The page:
Biz / Tech

New companies elbow into crowded ride-hailing industry

The ride-hailing market shows no sign of reaching saturation, and the entry of yet more new players may strain prospects for expansion and profits.
New companies elbow into crowded ride-hailing industry

The ride-hailing market shows no sign of reaching saturation, and the entry of yet more new players may strain prospects for expansion and profits. Didi has dominated the market for some time, securing its grip after merging with smaller rivals Kuaidi and Uber’s China operations. 

The biggest new challenger is Meituan Dianping, an online-to-offline service platform that links consumers with restaurants, movie theaters and beauty salons. Another new rival is Dida Pinche, a carpooling service that started in 2015 and began offering an online taxi-booking service last year. 

Earlier this month, it said it now covers 17 cities, including Shanghai, Guangzhou, Beijing, Zhengzhou, Qingdao and Xi’an. Meanwhile, existing players are caught in an endless cycle of having to offer costly incentives to attract and keep riders and drivers. 

Yidao, the car-hailing subsidiary of cash-troubled Leshi Holdings, announced a commission-free promotion period for drivers. That compares with the 20 percent commission from Didi.

Shanghai-based travel agency Ctrip said it has received a national car-hailing license through a subsidiary in Tianjin.

For now, all eyes are on Meituan Dianping in the ride-hailing sweepstakes. Meituan started out as an online food delivery service. At the end of last year, it started its first online car-booking service in Nanjing, expanding to Shanghai last month.

The company has been able to take advantage of the burgeoning market in offline services ordered and paid for online.

The industry grew 72 percent last year to almost 1 trillion yuan (US$159 billion) and includes film ticketing, leisure activities and food delivery, according to Analysys International.

In the first half of this year, the market is forecast to reach 616 billion yuan, a two fifths increase from a year earlier. Meituan describes its services as an indispensable part of big-picture urban lifestyle. It is promoting its services through discounts and free coupons, and through cash rewards for people who recruit new users to its ride-hailing platform.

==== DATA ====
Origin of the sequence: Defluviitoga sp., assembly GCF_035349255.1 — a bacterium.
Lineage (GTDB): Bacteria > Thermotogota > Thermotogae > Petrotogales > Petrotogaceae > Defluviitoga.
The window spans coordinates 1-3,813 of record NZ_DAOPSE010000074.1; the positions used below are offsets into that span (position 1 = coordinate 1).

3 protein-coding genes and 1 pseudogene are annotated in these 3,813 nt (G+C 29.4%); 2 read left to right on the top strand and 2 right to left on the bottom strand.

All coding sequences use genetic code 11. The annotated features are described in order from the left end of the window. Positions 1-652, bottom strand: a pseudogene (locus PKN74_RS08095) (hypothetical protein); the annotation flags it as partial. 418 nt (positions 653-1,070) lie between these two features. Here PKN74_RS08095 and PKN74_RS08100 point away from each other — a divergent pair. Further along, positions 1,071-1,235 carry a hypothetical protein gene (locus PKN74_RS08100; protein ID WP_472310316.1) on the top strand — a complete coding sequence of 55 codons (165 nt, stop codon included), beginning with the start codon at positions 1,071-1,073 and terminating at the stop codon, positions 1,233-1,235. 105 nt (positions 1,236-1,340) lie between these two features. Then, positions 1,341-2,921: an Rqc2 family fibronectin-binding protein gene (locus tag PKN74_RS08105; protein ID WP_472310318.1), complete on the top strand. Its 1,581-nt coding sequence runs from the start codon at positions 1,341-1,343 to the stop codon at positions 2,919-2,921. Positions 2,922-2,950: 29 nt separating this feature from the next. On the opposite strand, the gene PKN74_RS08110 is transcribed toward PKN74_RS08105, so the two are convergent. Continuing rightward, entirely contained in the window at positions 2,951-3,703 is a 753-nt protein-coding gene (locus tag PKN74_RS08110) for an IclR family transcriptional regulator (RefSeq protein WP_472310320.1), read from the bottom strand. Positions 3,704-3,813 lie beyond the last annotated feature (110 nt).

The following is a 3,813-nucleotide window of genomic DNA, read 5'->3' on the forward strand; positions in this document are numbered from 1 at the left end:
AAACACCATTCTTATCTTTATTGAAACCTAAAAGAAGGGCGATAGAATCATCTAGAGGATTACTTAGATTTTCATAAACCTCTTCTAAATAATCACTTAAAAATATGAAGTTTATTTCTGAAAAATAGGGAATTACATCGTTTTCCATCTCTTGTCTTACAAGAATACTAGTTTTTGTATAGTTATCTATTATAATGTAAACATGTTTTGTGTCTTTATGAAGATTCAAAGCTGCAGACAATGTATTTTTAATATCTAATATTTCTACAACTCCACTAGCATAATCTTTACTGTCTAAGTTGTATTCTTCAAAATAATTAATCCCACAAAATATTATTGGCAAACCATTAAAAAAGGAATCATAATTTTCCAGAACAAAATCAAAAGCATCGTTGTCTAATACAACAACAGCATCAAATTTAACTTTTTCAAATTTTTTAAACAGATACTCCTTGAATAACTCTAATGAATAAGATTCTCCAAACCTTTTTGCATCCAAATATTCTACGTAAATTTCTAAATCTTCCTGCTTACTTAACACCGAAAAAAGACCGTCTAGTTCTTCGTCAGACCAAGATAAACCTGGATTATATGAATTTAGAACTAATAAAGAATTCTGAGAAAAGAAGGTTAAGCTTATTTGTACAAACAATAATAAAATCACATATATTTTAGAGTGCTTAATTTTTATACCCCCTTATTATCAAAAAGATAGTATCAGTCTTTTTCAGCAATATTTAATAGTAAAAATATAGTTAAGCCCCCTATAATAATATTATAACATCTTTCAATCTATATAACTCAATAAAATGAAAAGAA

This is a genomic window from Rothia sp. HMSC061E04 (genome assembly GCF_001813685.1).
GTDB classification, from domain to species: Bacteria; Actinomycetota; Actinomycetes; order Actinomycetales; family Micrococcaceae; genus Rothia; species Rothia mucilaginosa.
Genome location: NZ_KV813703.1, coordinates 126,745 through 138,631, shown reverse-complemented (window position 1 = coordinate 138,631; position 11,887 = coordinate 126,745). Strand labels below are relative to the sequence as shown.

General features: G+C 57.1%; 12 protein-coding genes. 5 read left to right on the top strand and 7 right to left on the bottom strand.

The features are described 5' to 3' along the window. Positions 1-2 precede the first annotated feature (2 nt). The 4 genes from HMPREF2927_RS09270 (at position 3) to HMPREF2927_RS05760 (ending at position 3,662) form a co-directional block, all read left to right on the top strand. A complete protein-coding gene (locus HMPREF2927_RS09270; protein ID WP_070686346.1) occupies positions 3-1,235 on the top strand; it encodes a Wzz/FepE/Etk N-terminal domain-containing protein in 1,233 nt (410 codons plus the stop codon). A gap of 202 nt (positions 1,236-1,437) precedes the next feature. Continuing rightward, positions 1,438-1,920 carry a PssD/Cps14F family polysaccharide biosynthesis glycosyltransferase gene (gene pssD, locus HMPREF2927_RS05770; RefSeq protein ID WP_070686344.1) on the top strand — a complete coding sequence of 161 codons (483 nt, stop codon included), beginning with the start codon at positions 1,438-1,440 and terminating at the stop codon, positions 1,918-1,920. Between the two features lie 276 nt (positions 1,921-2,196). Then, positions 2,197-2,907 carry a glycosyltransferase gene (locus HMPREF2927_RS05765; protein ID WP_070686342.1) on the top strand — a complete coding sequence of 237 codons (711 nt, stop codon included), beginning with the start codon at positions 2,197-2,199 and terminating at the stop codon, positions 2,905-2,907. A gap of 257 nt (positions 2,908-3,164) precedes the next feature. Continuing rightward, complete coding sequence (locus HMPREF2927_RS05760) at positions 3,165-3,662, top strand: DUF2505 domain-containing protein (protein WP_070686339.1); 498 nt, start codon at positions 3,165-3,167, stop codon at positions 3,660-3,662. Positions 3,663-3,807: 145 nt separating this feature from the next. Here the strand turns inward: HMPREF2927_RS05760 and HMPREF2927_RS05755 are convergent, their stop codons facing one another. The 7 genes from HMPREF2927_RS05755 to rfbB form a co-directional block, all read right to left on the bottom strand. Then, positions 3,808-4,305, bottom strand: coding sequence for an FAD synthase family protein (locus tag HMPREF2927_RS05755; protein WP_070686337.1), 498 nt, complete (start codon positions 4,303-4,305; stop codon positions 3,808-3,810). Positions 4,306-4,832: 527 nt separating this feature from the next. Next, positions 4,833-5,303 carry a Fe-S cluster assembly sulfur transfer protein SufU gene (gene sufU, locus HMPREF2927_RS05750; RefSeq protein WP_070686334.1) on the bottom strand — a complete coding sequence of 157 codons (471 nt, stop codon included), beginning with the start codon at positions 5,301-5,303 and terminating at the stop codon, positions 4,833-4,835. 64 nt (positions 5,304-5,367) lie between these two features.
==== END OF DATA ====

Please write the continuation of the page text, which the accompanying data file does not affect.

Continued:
Anecdotal comment from some users suggests that Meituan services are pretty no-frills. Shanghai office worker Agnes Dong took advantage of a weeklong special discount promotion, receiving 50 percent off when booking a ride through Meituan. "I really don’t care about fancy vehicles or services,” she said. “Meituan's discounts work just fine for short rides of 3 kilometers or less."

Another user, Jeremy Yang, said he booked three rides from Meituan last month. The mapping service used by the company’s drivers is so poor that they had difficulty finding the designated pick-up point, he said. To counter any foothold Meituan may get on its turf, Didi responded with a price war. 

It also offered discount coupons. For a short ride within 2 or 2.5 kilometers, passengers need only pay 2 or 3 yuan. Didi also took the battle into Meituan’s backyard, starting its own online food delivery business with a pilot operation in the city of Wuxi. Didi boasts that its new business has captured a one-third market share there. Meituan disputes that claim.

Meituan Dianping's recent merger with bike sharing company Mobike opens yet another front in the offline-to-online market. Are bike rentals about to merge with food delivery?

There’s little doubt that the business of ordering meals online and having them delivered to the door, which first emerged around 2012, has been growing rapidly. By the end of last year, Meituan and dominated the market, with a combined 87 percent share, according to Analysys International.

At this stage, food delivery services and ride-hailing apps have one thing in common.Their growth relies on discounts, subsidies and another incentives that detract from the bottom line. The Internet makes it easy for consumers to compare prices.

Some say the market is one of reckless competition, fueled by a lack of comprehensive regulations.

Yang Xiaoxi, vice director of the Shanghai Traffic Commission, recently told a radio program that a weeklong crackdown on private cars picking up passengers through online apps nailed 668 illegal cars. 

Of those operating outside regulations, 433 were from Didi, 135 were from Meituan and the rest were from other platforms.

Shanghai regulations require that all ride-hailing firms operating in the city must have cars with local plates and drivers with local permanent residency permits.

Didi is still in the process of applying for a ride-hailing license from local traffic authorities after receiving national approval at the end of last year.

Online ride-hailing apps are subject to fines of only up to 30,000 yuan if they fail to verify the official papers of drivers or allow drivers to register one vehicle with the app but use a separate vehicle to pick up passengers.

The ride-hailing businesses are sometimes willing to turn a blind eye to malpractices because they need as many as vehicles as possible on their platforms to attract more riders.

Market watchers say they see no order — or profit — coming to the industry anytime soon, as long as Internet giants with deep pockets continue to fight for market share and consumers continue to chase cheaper rides.

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